Picture of the week: Artist impression of Sanganeb reef

This painting of the underwater world of a Sanganeb reef at Sudan was made by Jeremy Stafford Deitsch. We gratefully acknowledge the artist for sharing this lovely image with us.

Highlighted: Australian Sea Lions

(reproduced with kind permission of  Sam Cahir)
 
Australian Sea-Lions are one of the most rare and endangered seal species in the world with fewer than 12,000 left. Unlike most seals that breed annually, Australian Sea-Lions breed only every 18 months and tend to exhibit high site fidelity and stay close to where they are born. Breeding females have little or no interchange between breeding colonies. The small haul-out location of Seal Bay, Hopkins Island located on the Eyre peninsula within the Spenser Gulf, South Australia, offers a year-round opportunity to swim and scuba with these charismatic animals, often likened to underwater Labradors. Here photographer Peter Verhoog, patiently waits for the ideal moment to snap an image of these four precocious pinnipeds.

 — withPeter Verhoog Underwater & Nature Photography,Peter Verhoog and Andrew Fox.

 
 
 
 

News: Trapped in the mouth of a huge whale

Trapped in the mouth of a huge whale

When Jonah was swallowed by a whale it took three days and three nights before he was finally spat back out, alive, on a beach. Fortunately for Rainer Schimpf, 51, his ordeal was of less biblical proportions when he too found himself trapped in the jaws of a huge whale. This happened when he was snorkeling in the middle of a bait ball. No harm was done after the whale spat out Rainer after a few seconds, realizing this was far too big to be plankton.

News: Guyana number one 'Best of Ecotourism'

Guyana has been named the number one “Best of Ecotourism” destination in the world.

The award was presented to the Director of the Guyana Tourism Authority, Brian Mullis, at the ITB global travel trade fair in Berlin, Germany. 

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New platform for Wildlife Intelligence

  • The Clues Tracker and Data Collector app helps to collect and share data easily. That is, to register tracks, offenses, recoveries, observations, and ranger responses to any type of event. The gadget is produced by a foundation from Jan-Kees Schakel,  a Dutch former police functionary who developed a user's friendly new sound and light tracking app sensing clues, implemented in a smartphone.
  • It works with sensors placed at strategic spots in the field or forest. It allows rangers of big wild parks to detect noises like gunshots, or lights used to confuse or spot wild animals on a map of a large territory.  Or to share observations of suspicious signs like footprints or jungle fires.  Wildparks Phudunmad in Zimbabwe and Rukinga Wildlife corridor in Kenia already showed interest in the new gadget.  The gadget could be a small but important step in getting a better grip on the big business of wildlife poachers in Africa and Asia.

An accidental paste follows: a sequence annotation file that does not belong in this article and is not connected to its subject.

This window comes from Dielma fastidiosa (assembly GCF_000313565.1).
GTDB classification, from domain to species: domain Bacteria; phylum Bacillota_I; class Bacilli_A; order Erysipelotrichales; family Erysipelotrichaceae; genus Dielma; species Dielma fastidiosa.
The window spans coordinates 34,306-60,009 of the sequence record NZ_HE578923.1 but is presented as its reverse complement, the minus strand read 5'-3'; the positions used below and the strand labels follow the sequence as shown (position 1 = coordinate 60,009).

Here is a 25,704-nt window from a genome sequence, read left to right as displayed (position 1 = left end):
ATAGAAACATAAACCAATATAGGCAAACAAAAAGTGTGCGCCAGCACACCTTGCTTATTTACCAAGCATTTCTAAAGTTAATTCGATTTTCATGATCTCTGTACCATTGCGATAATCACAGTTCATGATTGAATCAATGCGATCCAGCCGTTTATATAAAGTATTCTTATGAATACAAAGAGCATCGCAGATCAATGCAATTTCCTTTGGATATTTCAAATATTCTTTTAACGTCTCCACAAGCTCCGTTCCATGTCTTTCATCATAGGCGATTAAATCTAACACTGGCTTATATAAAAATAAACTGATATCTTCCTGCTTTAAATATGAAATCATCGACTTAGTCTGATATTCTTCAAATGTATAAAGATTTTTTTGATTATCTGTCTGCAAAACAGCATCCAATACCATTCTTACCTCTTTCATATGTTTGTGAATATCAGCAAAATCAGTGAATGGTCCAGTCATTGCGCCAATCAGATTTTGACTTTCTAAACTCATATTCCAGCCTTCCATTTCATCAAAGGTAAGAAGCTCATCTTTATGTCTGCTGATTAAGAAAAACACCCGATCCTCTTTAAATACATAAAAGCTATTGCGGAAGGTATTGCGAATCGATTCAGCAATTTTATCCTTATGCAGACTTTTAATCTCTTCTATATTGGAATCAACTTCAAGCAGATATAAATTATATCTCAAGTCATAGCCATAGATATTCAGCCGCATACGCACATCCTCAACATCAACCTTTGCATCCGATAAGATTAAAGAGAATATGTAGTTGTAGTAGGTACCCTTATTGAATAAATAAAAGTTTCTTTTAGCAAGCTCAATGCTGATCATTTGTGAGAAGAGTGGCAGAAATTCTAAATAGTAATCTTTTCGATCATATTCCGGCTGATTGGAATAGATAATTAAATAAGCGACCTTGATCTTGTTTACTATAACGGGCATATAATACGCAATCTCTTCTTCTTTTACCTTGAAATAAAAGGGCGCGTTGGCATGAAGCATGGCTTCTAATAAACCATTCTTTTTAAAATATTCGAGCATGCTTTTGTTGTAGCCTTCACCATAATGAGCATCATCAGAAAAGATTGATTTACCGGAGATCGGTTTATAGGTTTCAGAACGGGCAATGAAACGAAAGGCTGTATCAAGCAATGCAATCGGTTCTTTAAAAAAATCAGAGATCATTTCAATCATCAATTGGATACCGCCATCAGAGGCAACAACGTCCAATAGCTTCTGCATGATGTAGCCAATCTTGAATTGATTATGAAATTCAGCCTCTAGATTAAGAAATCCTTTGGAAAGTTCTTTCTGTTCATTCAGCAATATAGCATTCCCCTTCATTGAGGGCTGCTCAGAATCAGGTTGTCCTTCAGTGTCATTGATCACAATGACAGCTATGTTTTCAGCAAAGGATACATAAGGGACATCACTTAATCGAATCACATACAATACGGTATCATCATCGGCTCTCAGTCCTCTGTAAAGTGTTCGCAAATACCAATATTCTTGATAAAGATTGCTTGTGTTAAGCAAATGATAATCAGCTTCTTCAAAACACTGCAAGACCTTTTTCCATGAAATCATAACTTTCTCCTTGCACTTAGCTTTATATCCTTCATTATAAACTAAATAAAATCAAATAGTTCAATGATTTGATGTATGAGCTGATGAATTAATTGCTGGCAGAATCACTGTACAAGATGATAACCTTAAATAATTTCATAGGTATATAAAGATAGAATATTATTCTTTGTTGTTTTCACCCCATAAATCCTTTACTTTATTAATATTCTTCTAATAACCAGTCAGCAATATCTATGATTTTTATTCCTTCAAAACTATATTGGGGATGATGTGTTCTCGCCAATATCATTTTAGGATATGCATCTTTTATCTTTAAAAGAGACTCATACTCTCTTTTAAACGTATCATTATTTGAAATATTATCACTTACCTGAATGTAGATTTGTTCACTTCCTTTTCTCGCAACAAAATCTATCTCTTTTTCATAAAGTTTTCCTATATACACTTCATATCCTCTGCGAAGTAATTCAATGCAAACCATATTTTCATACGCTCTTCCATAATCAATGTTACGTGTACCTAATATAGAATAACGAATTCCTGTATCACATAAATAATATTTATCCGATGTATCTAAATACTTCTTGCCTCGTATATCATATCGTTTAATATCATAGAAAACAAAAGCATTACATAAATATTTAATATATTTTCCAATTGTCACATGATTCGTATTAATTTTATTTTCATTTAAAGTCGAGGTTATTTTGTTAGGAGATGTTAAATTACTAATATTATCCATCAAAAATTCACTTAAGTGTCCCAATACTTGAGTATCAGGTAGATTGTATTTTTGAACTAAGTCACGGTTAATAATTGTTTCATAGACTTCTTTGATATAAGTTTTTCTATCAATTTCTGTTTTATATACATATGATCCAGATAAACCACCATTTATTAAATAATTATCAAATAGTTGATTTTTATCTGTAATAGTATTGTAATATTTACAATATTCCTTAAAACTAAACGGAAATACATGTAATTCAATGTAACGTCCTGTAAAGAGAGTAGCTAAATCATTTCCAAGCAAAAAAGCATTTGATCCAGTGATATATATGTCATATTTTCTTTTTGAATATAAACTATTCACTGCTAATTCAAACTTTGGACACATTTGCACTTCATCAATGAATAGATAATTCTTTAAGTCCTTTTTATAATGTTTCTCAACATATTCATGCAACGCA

News: Blue carbon a solution for Indonesia?

Blue carbon  is the carbon carbon stored in coastal and marine ecosystems. The Blue Carbon Initiative currently focuses on carbon in coastal ecosystems - mangroves, tidal marshes, and seagrasses. Mangroves are tropical forests that thrive in salt water and found in a variety of coastal settings worldwide. Mangroves store greater amounts of carbon than any other terrestrial ecosystem, which helps reduce carbon dioxide and greenhouse gases in the atmosphere. In Indonesia, the shrimp farming boom triggered large-scale mangrove conversion to aquacultures in this country. In 30 year around  40% of Indonesian Mangroves around its numerous island have disappeared. Projects are being developed at sites to protect and restore coastal ecosystems for their blue carbon value. An example is the Surodadi project where attempts are made to protect the mangroves and stimulate new growth of colonies by building protective fences that prevent the mud to flow back to sea at low at low tides. Professor Daniel Murdiyarso is one of the researchers investigating deforestation of the Indonesia Mangroves around the island of Surodadi.

Is Indonesia able (=willing)  to incorporate the Blue Carbon initiative in its financial planning?  It already received 4.4. billion dollars from the UN to bring down the massive deforestation, the major cause of its super high CO2 emissions. While the result of this investment is not yet clear, Indonesia has planned to build some dozens of new coal plants in the coming year.